H&M (HNNMY) is giving itself a makeover, revamping its logistics and omni-channel strategy as well as launching a new brand as first quarter sales lagged forecasts and inventories increased.
H&M is lagging behind its competitor Zara-owner Inditex (IDEXY) , which has experienced double-digit sales growth due in large part to its logistics and business model that allow the retailer to get designs into stores faster.
This is something H&M is trying to emulate by "investing significantly" in its supply chain, including a new logistics system with greater levels of automation, and optimizing lead times. "In the changes we are making advanced analytics will provide important support for decision making," Persson said.
The company is also investing more in its omni-channel strategy to integrate stores with online sales.
On top of that the retailer is also upgrading its store portfolio and launching a slightly higher priced brand called ARKET. These stores will also include cafes based on New Nordic Kitchen. The first store will open in London in the fall of 2017.
"We are making these changes at a fast pace in order to reach our desired outcome," Persson said. "This will gradually have an effect and thus enhance our opportunities to achieve good performance during the remainder of 2017 and going forward."
But is this speed fast enough for shareholders? H&M stock has lost 15% of its value of the past 52 weeks, while Inditex has gained 8.33%. Early trading in Stockholm suggests the shares are under further pressure, falling more than 3% in the opening hour of trading to change hands at SEK229.1 each extending its three month loss to around 10%.
The reaction to what was seen a solid - but not spectacular -- first quarter earnings release underscores the challenges Europe's fashion retailers are facing. H&M reported a 7% increase in sales to SEK54.4 billion ($6.12 billion) in the three months ending in February, and a gross margin of 52.1%, well ahead of the 51.4% forecast by analysts. After tax profit was tabbed at SEK2.457 billion, H&M said, against a Street forecast of SEK 2.32 billion, negatively affected by lower sales growth than planned and higher mark downs.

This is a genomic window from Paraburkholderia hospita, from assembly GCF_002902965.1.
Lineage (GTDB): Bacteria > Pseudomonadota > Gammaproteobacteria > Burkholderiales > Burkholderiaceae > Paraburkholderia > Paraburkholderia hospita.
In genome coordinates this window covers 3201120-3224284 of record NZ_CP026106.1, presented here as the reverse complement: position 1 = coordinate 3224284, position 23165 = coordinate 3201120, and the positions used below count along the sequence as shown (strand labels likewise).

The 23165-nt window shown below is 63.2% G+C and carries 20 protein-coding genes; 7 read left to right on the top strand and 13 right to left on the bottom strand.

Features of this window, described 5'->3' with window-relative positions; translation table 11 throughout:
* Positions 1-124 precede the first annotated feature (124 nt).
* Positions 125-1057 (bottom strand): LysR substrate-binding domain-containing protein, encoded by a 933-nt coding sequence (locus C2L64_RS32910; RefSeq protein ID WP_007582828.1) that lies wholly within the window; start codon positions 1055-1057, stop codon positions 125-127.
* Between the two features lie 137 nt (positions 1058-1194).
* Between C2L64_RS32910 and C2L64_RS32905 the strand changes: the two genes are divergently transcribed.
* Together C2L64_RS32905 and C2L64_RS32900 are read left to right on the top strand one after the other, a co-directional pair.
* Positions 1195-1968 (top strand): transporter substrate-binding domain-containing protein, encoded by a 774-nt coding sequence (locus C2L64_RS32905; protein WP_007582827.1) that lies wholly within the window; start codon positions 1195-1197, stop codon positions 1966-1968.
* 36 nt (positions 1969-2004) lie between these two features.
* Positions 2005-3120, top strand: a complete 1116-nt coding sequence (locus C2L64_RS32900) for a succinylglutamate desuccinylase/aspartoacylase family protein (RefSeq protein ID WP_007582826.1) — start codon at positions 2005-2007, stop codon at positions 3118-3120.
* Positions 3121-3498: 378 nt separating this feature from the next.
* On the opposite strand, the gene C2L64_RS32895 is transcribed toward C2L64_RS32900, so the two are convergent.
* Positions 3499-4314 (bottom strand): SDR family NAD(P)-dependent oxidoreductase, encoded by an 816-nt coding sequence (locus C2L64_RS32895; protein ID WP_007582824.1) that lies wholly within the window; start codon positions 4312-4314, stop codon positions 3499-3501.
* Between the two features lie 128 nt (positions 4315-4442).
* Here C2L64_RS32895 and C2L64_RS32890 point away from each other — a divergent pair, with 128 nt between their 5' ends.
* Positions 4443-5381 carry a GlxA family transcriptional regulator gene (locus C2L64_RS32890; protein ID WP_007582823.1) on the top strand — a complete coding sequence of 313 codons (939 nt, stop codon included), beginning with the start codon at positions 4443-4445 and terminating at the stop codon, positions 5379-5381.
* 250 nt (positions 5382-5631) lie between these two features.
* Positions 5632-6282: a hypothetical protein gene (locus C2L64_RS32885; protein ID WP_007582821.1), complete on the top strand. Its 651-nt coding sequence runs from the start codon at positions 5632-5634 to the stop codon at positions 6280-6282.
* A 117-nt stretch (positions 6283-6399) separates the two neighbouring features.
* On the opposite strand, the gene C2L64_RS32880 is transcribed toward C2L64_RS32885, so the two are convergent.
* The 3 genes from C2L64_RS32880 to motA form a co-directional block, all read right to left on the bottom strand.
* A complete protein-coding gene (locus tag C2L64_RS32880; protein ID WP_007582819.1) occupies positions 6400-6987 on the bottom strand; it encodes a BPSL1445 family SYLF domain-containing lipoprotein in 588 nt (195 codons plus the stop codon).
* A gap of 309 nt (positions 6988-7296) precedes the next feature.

"Retail is going through a challenging period of change in which customers' shopping behaviour and expectations are changing at a fast pace as a result of growing digitalisation," CEO Karl-Johan Persson said in a statement.
Morgan Stanley, however, said that inventory levels were "very concerning" and CFO Jyrki Tervonen warned of potential markdowns as a result.
That concern reflects the caution outlined in McKinsey & Co.'s "State of Fashion 2017" report, which said the industry will experience "glimmers of a rebound" driven by luxury brands and athletic wear this year but also likely see declines in its discount category.
"Not only are consumers demanding more customized and personalized fashion, but they are also increasingly expecting it at lower prices," McKinsey & Co. said in a 2016 end-of-the-year report. "While such tactics are useful to drive footfall in the short-term, they are generally unhealthy for fashion companies, as mark-downs and promotions eventually lead to a 'race to the bottom' that shrinks profit margins and eats away at brand value."